It Finally Happened

Well, after 10+ years of knowing it could happen, after telling management last year that I was concerned it might happen- with them telling me “don’t worry about”… Today it finally happened. The ceiling above my shower / tub install fell. It was a bad patch job to begin with.
Luckily, I habitually keep the shower curtain closed. So, all of the debris was contained in the tub. Sadly, I now have a gaping hole in my ceiling- and I can see the plumbing of the tub upstairs.
The debris is soaked. It came apart in my hands as I moved it into a trash bag. Perhaps there was a leak upstairs. If so, it’s either a big one or has been collecting for some time. One good thing is that I do not see any signs of mold.
The new management is going to love me. It hasn’t been long since the end of more than 2 months of hassles over the broken dishwasher- now this. It leaves me wondering if I should tell them about the short in the ceiling fan. Lovely, ain’t it?
This apartment complex is old, tired, and falling apart from the inside out.
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6 thoughts on “It Finally Happened

  1. Management may not like it, I’m sure they won’t, but that’s not really your problem. It’s their complex that’s coming apart and their obligation to keep plumbing up to snuff. I truly don’t know what the legal beagles would say but I have to think that there must be some rule or law on the books that say “all landlords must keep properties safe from structural hazards.” The weight of a wet ceiling, I’m betting the AMA would say it’d be a big booboo if it fell on you from above, plus the risk of stuff getting in your eyes, scratching them.

    Not to put ideas in your head, because I would not dare do that… if you file it and nothing is done, or little is done, there’s a phenomenon known as “trial by media”. At the worst, it gets your ceiling fixed. At the best, it may get you into a whole different space that’s not relying on the grip strength of termites to stay together. I’m not sure where you are but there’s usually at least one TV channel in every city that will jump on the story like a jaguar on a jackrabbit.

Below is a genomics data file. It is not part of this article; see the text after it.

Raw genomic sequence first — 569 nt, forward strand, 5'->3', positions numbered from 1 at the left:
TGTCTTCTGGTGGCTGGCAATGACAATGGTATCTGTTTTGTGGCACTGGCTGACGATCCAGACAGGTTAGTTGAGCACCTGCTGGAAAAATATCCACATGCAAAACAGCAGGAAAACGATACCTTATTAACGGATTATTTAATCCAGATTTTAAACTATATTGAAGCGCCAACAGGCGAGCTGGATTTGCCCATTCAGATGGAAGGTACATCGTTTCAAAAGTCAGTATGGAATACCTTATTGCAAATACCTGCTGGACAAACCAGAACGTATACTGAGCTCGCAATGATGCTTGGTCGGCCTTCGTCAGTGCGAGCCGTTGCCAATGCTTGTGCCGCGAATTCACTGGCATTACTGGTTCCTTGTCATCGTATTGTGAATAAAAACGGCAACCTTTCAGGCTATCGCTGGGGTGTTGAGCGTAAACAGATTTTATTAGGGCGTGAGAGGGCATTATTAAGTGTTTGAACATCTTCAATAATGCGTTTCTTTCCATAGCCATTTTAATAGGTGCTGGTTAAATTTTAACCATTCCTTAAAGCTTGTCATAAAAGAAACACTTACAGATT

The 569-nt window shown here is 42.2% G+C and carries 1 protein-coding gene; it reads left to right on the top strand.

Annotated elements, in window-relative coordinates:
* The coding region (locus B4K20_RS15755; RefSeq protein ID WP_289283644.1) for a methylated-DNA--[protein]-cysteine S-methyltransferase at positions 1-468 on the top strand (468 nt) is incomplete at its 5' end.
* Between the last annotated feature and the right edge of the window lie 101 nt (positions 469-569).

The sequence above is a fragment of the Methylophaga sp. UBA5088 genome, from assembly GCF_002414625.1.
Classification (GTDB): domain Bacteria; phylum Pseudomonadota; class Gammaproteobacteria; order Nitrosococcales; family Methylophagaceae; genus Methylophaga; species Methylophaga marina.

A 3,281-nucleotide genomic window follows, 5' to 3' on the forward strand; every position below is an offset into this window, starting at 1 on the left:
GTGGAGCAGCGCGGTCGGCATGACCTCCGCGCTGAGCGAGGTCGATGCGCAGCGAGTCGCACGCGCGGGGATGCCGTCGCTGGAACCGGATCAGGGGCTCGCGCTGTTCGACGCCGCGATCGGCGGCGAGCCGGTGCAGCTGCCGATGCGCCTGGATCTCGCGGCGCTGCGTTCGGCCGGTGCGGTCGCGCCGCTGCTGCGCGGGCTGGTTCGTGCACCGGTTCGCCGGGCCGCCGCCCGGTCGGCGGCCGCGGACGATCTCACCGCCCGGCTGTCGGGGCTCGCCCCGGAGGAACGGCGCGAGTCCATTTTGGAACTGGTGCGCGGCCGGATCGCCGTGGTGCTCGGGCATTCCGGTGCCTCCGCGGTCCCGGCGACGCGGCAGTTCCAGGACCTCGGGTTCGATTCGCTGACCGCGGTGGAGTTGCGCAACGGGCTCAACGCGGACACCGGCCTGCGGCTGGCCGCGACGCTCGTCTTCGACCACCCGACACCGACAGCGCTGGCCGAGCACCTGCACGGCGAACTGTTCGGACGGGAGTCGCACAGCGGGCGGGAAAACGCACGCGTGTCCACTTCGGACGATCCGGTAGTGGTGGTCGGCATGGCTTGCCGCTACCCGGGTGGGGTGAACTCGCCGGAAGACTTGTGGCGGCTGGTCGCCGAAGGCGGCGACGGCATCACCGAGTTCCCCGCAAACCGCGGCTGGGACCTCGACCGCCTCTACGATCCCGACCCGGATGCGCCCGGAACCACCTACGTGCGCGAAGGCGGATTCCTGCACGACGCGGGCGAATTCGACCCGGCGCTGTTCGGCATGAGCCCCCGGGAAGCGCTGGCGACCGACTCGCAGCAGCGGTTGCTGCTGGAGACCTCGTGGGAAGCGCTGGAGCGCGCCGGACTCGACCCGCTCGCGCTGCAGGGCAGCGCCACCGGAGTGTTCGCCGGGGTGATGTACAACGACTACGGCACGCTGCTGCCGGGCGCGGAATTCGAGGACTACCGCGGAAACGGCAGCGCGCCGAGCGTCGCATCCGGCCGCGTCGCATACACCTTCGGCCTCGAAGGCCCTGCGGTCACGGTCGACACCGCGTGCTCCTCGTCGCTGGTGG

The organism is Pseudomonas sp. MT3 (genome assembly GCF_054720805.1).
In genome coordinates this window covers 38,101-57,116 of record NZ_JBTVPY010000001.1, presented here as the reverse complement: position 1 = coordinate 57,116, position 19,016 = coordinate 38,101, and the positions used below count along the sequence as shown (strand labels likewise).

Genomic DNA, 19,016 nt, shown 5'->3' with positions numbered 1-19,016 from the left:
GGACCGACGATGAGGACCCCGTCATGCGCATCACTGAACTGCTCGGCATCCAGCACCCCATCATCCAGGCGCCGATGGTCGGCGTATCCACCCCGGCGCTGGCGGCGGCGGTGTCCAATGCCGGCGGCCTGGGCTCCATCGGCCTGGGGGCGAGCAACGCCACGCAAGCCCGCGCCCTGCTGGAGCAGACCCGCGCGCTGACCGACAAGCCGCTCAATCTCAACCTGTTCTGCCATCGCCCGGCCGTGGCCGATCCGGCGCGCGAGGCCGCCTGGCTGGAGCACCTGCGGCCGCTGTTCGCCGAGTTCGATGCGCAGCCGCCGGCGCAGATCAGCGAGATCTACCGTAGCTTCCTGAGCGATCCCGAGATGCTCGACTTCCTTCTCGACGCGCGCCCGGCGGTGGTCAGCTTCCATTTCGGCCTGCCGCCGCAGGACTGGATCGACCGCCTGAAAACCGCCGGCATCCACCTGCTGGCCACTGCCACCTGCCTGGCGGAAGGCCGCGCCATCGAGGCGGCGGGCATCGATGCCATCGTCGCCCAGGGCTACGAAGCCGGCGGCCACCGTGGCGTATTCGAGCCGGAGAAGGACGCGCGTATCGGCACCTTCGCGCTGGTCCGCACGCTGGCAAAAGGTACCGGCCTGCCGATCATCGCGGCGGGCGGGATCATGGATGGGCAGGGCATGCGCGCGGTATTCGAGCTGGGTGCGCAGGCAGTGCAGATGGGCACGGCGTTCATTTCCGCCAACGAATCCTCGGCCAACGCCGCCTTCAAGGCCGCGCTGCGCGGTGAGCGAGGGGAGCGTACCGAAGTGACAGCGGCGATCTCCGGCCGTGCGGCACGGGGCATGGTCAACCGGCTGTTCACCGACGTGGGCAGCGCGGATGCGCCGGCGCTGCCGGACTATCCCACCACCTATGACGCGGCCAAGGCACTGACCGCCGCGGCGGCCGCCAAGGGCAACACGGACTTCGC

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    • I did look at the wood and there’s no termite damage- thankfully. I”m cutting a break for the current management because they’re new to the property. The owner is still the same and I”m willing to bet he was not apprised of the situation because – as I mentioned- the old manager had told me not to worry about it. As for the media- I don’t trust them to accurately report the news. I do have a friend who works for the housing authority. You can believe that I’m telling her about this.

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  2. I am seriously glad you weren’t taking a shower when it all came down. That weight coming down, even if it isn’t a substantial amount, paired with the slippery tub… it’s a recipe for an ER trip and possible hospital stay.